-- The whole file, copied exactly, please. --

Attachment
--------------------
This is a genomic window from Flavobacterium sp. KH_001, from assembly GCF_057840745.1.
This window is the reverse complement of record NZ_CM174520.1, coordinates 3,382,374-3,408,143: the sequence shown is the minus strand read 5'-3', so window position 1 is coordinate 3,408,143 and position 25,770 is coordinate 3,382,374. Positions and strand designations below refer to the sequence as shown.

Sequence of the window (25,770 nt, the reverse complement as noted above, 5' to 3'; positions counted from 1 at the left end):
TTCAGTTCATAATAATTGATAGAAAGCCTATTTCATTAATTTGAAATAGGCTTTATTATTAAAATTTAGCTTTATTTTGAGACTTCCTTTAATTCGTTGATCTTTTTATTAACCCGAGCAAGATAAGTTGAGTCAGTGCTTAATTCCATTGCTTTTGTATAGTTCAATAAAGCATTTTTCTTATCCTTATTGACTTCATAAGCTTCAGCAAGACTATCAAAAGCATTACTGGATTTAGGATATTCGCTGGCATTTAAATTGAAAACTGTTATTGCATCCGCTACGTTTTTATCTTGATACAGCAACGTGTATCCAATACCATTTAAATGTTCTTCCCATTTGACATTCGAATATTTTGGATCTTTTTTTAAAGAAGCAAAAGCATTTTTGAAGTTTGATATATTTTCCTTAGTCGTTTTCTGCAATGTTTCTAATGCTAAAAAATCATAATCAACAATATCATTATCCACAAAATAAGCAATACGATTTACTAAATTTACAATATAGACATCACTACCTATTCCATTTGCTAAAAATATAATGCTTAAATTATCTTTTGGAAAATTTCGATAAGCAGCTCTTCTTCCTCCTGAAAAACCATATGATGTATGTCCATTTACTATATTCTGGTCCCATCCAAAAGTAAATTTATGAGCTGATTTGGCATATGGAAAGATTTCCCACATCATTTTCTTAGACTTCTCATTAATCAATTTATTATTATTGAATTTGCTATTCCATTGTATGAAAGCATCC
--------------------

This is a genomic window from Flavobacterium sp. KH_001, from assembly GCF_057840745.1.
This window is the reverse complement of record NZ_CM174520.1, coordinates 3,382,374-3,408,143: the sequence shown is the minus strand read 5'-3', so window position 1 is coordinate 3,408,143 and position 25,770 is coordinate 3,382,374. Positions and strand designations below refer to the sequence as shown.

Sequence of the window (25,770 nt, the reverse complement as noted above, 5' to 3'; positions counted from 1 at the left end):
TTCAGTTCATAATAATTGATAGAAAGCCTATTTCATTAATTTGAAATAGGCTTTATTATTAAAATTTAGCTTTATTTTGAGACTTCCTTTAATTCGTTGATCTTTTTATTAACCCGAGCAAGATAAGTTGAGTCAGTGCTTAATTCCATTGCTTTTGTATAGTTCAATAAAGCATTTTTCTTATCCTTATTGACTTCATAAGCTTCAGCAAGACTATCAAAAGCATTACTGGATTTAGGATATTCGCTGGCATTTAAATTGAAAACTGTTATTGCATCCGCTACGTTTTTATCTTGATACAGCAACGTGTATCCAATACCATTTAAATGTTCTTCCCATTTGACATTCGAATATTTTGGATCTTTTTTTAAAGAAGCAAAAGCATTTTTGAAGTTTGATATATTTTCCTTAGTCGTTTTCTGCAATGTTTCTAATGCTAAAAAATCATAATCAACAATATCATTATCCACAAAATAAGCAATACGATTTACTAAATTTACAATATAGACATCACTACCTATTCCATTTGCTAAAAATATAATGCTTAAATTATCTTTTGGAAAATTTCGATAAGCAGCTCTTCTTCCTCCTGAAAAACCATATGATGTATGTCCATTTACTATATTCTGGTCCCATCCAAAAGTAAATTTATGAGCTGATTTGGCATATGGAAAGATTTCCCACATCATTTTCTTAGACTTCTCATTAATCAATTTATTATTATTGAATTTGCTATTCCATTGTATGAAAGCATCC